Kim Jeffery
Kim Jeffery, President and CEO, Nestlé Waters North America
When Nestlé Waters North America President and CEO Kim Jeffery started at the company three decades ago, the bottled water industry generated about $250 million per year. These days, it generates approximately $11 billion annually. As bottled beverages’ popularity increased in a society increasingly on the go, sustainability quickly became an issue. That has not since wavered. Jeffery points to the company’s initial brand acquisition, Poland Spring, as the moment when he knew sustainability would be integral in the company’s lasting profitability: “From the very first day, the future success of that business is totally dependent on managing the resource [Poland Springs’ watershed] for quality and sustainability,” he recalls. “We became environmental stewards the day we bought that business. It’s really in our DNA to think from an environmental standpoint first.” Today, Nestlé Waters has blossomed into a mutibrand company with 10 LEED-certified facilities — nine either Silver or Gold certified. Perhaps more importantly, over the past six years, Nestlé Waters has reduced its packaging by more than 40% — approximately a 20% reduction in the company’s overall carbon footprint.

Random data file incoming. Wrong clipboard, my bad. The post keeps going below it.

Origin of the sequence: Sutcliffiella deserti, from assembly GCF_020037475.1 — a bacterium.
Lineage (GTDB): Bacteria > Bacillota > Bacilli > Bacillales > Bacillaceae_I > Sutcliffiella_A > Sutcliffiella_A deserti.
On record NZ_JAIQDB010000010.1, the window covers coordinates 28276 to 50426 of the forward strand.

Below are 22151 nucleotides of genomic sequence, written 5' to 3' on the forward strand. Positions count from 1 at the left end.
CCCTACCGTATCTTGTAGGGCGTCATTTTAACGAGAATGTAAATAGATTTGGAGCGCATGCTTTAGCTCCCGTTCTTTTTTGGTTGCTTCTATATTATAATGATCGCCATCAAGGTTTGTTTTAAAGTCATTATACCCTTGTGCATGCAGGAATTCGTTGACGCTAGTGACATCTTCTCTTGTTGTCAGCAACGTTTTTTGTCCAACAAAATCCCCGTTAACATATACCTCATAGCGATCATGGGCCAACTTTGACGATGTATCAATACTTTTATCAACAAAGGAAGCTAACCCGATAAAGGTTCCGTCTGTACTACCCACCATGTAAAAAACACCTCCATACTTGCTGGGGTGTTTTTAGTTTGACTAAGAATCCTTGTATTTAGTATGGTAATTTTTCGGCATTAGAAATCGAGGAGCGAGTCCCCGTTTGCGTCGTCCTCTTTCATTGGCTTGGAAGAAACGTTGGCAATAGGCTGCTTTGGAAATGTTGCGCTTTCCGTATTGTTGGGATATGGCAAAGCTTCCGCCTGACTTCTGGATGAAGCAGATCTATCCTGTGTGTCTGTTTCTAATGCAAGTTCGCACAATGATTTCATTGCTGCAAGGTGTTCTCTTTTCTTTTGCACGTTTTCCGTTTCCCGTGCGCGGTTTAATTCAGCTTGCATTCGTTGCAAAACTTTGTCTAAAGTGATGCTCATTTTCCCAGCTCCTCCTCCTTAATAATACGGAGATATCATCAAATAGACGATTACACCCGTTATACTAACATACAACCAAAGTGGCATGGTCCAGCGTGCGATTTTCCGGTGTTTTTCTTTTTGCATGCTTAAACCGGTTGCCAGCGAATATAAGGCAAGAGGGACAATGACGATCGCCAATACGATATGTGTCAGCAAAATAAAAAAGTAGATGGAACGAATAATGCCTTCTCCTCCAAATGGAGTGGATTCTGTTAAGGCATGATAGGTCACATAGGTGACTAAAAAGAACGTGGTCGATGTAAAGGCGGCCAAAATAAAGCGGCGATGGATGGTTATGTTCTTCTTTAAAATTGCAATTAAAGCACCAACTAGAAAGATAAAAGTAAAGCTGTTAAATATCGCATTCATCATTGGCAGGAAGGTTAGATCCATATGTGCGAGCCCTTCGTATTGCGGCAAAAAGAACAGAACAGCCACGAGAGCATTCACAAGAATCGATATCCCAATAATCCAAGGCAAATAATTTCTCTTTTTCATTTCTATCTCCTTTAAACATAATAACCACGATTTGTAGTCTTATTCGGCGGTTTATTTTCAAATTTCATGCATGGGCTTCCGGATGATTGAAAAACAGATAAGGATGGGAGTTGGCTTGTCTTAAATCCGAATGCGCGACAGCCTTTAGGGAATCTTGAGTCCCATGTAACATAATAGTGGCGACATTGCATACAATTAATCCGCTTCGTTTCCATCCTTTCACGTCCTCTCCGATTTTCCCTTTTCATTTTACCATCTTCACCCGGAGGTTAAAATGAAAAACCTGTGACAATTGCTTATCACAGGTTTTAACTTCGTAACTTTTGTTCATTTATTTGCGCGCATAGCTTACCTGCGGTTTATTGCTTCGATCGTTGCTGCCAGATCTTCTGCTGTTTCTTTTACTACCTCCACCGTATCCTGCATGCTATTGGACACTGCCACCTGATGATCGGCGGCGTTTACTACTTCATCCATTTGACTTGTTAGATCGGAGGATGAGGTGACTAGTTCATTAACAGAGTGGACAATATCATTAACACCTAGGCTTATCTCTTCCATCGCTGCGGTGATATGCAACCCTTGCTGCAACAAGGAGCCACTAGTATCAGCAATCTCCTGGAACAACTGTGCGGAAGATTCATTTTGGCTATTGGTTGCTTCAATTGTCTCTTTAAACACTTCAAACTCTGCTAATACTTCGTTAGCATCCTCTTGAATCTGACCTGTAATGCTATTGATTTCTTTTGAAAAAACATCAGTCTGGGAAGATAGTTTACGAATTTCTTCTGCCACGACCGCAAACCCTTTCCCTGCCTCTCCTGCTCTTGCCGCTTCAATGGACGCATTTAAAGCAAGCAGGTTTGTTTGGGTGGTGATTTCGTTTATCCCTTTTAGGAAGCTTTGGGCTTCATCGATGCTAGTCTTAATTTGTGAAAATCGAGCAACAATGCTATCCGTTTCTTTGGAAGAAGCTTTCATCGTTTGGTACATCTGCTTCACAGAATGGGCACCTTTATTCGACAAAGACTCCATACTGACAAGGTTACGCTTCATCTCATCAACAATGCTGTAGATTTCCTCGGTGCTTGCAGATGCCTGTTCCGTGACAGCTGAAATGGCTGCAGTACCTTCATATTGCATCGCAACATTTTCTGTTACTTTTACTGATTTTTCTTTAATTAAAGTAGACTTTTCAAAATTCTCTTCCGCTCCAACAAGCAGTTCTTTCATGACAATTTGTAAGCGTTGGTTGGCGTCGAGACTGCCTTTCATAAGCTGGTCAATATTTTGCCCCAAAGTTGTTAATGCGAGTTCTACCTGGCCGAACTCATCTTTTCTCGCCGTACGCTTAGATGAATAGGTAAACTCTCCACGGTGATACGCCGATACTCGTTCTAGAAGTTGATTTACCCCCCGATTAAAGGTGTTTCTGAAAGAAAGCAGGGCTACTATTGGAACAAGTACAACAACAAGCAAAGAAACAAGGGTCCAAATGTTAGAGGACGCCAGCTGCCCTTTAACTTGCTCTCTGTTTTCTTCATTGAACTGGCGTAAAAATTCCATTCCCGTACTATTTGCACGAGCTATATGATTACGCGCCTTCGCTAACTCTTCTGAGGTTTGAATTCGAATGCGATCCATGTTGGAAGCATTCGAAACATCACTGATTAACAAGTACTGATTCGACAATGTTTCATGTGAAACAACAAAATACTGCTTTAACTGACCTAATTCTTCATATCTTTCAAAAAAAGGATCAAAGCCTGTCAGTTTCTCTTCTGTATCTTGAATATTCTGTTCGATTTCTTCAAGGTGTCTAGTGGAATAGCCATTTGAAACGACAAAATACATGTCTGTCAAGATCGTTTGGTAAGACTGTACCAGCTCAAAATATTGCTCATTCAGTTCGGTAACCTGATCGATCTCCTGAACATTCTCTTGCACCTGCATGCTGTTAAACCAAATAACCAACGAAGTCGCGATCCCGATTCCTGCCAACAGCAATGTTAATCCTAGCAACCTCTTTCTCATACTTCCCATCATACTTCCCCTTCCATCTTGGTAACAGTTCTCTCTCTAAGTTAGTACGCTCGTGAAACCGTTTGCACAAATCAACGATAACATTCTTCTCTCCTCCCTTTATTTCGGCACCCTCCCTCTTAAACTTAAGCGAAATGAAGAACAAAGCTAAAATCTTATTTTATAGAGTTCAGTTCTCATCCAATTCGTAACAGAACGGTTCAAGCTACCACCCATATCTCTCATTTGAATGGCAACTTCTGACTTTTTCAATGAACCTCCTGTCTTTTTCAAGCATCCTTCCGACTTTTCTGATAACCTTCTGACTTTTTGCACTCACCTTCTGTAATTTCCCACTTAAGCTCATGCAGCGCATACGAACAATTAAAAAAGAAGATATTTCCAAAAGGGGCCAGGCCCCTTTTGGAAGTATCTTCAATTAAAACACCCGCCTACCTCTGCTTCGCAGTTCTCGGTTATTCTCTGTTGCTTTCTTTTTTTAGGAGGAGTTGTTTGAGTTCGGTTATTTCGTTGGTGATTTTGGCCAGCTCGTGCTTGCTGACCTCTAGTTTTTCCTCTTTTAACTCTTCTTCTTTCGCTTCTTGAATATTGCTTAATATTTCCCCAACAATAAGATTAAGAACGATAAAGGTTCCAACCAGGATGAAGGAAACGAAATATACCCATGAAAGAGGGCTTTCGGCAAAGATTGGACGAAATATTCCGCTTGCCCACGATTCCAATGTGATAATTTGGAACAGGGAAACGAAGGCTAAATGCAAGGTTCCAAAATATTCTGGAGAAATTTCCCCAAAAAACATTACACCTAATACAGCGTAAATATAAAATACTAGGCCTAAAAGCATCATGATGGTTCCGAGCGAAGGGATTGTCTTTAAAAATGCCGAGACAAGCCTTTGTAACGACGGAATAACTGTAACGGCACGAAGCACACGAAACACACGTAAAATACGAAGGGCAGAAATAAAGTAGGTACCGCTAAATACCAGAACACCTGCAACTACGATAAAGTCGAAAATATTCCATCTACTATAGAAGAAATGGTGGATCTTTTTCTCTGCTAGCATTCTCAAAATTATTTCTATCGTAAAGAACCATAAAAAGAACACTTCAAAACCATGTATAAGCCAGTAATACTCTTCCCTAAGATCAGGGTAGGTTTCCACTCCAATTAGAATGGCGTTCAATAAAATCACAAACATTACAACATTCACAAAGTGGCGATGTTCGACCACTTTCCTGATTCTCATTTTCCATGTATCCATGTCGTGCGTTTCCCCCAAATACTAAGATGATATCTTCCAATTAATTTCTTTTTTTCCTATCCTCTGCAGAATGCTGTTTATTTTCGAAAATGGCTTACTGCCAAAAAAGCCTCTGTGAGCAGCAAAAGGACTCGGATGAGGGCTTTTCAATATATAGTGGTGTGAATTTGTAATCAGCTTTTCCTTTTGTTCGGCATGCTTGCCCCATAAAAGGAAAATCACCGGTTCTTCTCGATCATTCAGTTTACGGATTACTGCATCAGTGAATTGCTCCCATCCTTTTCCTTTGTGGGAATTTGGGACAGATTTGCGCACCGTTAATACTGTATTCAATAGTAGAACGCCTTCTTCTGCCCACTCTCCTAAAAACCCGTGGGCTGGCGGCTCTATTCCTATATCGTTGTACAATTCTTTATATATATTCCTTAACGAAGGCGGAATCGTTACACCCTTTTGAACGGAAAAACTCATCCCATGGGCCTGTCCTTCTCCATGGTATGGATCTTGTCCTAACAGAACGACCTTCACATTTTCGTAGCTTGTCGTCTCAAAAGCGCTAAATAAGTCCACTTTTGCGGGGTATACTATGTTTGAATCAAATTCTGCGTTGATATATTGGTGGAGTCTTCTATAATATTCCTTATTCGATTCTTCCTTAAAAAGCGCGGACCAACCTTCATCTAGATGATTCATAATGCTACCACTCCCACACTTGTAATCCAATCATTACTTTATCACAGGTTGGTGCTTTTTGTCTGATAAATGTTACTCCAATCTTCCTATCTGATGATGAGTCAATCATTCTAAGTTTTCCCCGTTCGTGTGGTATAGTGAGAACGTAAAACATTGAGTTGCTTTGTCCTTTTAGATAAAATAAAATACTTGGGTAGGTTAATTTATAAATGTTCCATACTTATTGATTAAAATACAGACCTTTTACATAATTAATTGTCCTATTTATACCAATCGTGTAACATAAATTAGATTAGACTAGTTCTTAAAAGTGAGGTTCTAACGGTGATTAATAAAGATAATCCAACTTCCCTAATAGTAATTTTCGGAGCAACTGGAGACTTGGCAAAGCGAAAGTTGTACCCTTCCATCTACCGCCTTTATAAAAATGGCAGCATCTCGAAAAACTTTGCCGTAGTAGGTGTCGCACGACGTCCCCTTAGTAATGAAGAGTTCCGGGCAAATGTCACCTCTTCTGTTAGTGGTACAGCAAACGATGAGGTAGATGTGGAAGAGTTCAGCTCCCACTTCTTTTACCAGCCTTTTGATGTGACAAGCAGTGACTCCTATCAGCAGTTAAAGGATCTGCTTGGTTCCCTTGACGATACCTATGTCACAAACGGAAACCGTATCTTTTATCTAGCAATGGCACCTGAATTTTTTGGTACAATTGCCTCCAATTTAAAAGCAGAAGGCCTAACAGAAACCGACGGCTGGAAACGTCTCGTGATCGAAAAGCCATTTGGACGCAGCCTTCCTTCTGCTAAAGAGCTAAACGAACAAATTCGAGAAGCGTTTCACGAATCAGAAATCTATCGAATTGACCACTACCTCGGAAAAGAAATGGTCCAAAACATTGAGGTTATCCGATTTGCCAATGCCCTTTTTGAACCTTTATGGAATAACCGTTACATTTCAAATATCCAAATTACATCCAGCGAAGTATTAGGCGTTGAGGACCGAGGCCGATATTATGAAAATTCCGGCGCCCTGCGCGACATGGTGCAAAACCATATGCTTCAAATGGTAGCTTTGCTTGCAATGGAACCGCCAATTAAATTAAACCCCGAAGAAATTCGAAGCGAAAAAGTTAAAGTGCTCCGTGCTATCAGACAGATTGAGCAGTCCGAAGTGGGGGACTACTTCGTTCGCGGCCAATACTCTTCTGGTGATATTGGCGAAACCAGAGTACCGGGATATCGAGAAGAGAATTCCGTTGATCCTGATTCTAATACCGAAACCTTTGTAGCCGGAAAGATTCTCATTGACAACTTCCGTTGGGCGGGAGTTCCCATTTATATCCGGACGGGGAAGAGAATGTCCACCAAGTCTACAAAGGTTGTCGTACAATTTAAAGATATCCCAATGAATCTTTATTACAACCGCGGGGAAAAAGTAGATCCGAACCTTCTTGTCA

Listen to Kim Jeffery’s segment here.

Bridgett Luther
Bridgett Luther, President, Cradle to Cradle Products Innovation Institute
“Cradle to cradle,” a products design movement that began in the early 1990s, aims to end consumers’ dependence on landfilling products at the end of their life cycles. The goal, simply, is to design and manufacture products that are made from infinitely useful materials that are able to be recycled again and again. The Cradle to Cradle Products Innovation Institute, started in 2010, acts as a certification system for these products. The institute gives manufacturers the opportunity to study the entire environmental impact of their products, from creation, to production, useful life and obsolescence. Bridgett Luther, President of the institute, brings a career’s worth of environmental protection and conservation expertise to the institute. “The cradle to cradle certification process is a journey,” Luther explains. “As you go with your company through this process, you actually start to change the way you look at your product design. As companies go through this process, they will see that a lot of what they are making isn’t that safe or healthy.”

Listen to Bridgett Luther’s segment here.


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